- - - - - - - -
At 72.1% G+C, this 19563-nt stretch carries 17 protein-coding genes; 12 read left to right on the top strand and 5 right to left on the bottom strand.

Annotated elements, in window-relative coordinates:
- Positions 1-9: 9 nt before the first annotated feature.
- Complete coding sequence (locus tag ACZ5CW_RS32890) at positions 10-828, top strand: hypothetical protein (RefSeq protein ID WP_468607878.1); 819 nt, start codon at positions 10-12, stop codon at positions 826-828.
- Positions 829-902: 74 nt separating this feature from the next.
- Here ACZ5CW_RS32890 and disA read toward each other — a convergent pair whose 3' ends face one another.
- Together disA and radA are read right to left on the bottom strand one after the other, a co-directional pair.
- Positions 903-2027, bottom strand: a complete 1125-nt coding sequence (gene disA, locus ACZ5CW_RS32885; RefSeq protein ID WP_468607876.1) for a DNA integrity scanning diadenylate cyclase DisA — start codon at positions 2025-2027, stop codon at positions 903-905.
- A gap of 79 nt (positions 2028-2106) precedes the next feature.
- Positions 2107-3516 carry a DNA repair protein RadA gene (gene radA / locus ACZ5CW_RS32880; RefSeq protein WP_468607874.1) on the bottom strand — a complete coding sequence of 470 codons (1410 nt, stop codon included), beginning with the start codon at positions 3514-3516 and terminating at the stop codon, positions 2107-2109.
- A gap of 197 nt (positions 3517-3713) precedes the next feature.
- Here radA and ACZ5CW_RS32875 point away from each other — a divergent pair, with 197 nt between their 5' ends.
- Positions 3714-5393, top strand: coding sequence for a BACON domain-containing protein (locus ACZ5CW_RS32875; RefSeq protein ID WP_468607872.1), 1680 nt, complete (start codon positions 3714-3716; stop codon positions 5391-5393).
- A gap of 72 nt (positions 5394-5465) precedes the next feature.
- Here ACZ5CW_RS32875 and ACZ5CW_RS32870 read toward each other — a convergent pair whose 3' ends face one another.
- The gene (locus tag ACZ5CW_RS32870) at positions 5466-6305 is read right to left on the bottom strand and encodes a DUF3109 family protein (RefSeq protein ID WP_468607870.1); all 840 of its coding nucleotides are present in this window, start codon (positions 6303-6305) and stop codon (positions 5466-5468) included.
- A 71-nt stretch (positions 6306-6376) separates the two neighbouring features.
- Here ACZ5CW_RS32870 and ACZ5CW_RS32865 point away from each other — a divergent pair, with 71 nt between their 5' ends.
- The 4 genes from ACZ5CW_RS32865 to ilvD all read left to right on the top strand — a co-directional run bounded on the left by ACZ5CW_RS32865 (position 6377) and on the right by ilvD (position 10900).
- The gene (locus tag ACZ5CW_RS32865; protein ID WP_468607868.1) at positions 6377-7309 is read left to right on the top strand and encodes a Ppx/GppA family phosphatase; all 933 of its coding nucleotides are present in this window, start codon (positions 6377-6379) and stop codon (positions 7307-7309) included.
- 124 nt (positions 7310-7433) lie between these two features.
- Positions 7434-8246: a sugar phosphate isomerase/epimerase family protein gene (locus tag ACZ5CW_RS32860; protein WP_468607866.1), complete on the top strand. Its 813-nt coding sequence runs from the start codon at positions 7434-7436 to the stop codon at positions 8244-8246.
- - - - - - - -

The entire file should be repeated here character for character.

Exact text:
At 72.1% G+C, this 19563-nt stretch carries 17 protein-coding genes; 12 read left to right on the top strand and 5 right to left on the bottom strand.

Annotated elements, in window-relative coordinates:
- Positions 1-9: 9 nt before the first annotated feature.
- Complete coding sequence (locus tag ACZ5CW_RS32890) at positions 10-828, top strand: hypothetical protein (RefSeq protein ID WP_468607878.1); 819 nt, start codon at positions 10-12, stop codon at positions 826-828.
- Positions 829-902: 74 nt separating this feature from the next.
- Here ACZ5CW_RS32890 and disA read toward each other — a convergent pair whose 3' ends face one another.
- Together disA and radA are read right to left on the bottom strand one after the other, a co-directional pair.
- Positions 903-2027, bottom strand: a complete 1125-nt coding sequence (gene disA, locus ACZ5CW_RS32885; RefSeq protein ID WP_468607876.1) for a DNA integrity scanning diadenylate cyclase DisA — start codon at positions 2025-2027, stop codon at positions 903-905.
- A gap of 79 nt (positions 2028-2106) precedes the next feature.
- Positions 2107-3516 carry a DNA repair protein RadA gene (gene radA / locus ACZ5CW_RS32880; RefSeq protein WP_468607874.1) on the bottom strand — a complete coding sequence of 470 codons (1410 nt, stop codon included), beginning with the start codon at positions 3514-3516 and terminating at the stop codon, positions 2107-2109.
- A gap of 197 nt (positions 3517-3713) precedes the next feature.
- Here radA and ACZ5CW_RS32875 point away from each other — a divergent pair, with 197 nt between their 5' ends.
- Positions 3714-5393, top strand: coding sequence for a BACON domain-containing protein (locus ACZ5CW_RS32875; RefSeq protein ID WP_468607872.1), 1680 nt, complete (start codon positions 3714-3716; stop codon positions 5391-5393).
- A gap of 72 nt (positions 5394-5465) precedes the next feature.
- Here ACZ5CW_RS32875 and ACZ5CW_RS32870 read toward each other — a convergent pair whose 3' ends face one another.
- The gene (locus tag ACZ5CW_RS32870) at positions 5466-6305 is read right to left on the bottom strand and encodes a DUF3109 family protein (RefSeq protein ID WP_468607870.1); all 840 of its coding nucleotides are present in this window, start codon (positions 6303-6305) and stop codon (positions 5466-5468) included.
- A 71-nt stretch (positions 6306-6376) separates the two neighbouring features.
- Here ACZ5CW_RS32870 and ACZ5CW_RS32865 point away from each other — a divergent pair, with 71 nt between their 5' ends.
- The 4 genes from ACZ5CW_RS32865 to ilvD all read left to right on the top strand — a co-directional run bounded on the left by ACZ5CW_RS32865 (position 6377) and on the right by ilvD (position 10900).
- The gene (locus tag ACZ5CW_RS32865; protein ID WP_468607868.1) at positions 6377-7309 is read left to right on the top strand and encodes a Ppx/GppA family phosphatase; all 933 of its coding nucleotides are present in this window, start codon (positions 6377-6379) and stop codon (positions 7307-7309) included.
- 124 nt (positions 7310-7433) lie between these two features.
- Positions 7434-8246: a sugar phosphate isomerase/epimerase family protein gene (locus tag ACZ5CW_RS32860; protein WP_468607866.1), complete on the top strand. Its 813-nt coding sequence runs from the start codon at positions 7434-7436 to the stop codon at positions 8244-8246.